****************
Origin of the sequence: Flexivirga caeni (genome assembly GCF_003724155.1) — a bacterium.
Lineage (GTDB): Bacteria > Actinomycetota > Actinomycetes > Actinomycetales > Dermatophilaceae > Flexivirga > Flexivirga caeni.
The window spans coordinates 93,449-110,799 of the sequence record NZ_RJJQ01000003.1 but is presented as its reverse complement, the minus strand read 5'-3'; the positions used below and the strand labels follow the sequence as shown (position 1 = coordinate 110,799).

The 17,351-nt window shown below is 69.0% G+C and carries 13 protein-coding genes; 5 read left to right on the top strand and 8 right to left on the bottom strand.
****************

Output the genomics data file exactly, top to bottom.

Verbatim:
Origin of the sequence: Flexivirga caeni (genome assembly GCF_003724155.1) — a bacterium.
Lineage (GTDB): Bacteria > Actinomycetota > Actinomycetes > Actinomycetales > Dermatophilaceae > Flexivirga > Flexivirga caeni.
The window spans coordinates 93,449-110,799 of the sequence record NZ_RJJQ01000003.1 but is presented as its reverse complement, the minus strand read 5'-3'; the positions used below and the strand labels follow the sequence as shown (position 1 = coordinate 110,799).

The 17,351-nt window shown below is 69.0% G+C and carries 13 protein-coding genes; 5 read left to right on the top strand and 8 right to left on the bottom strand.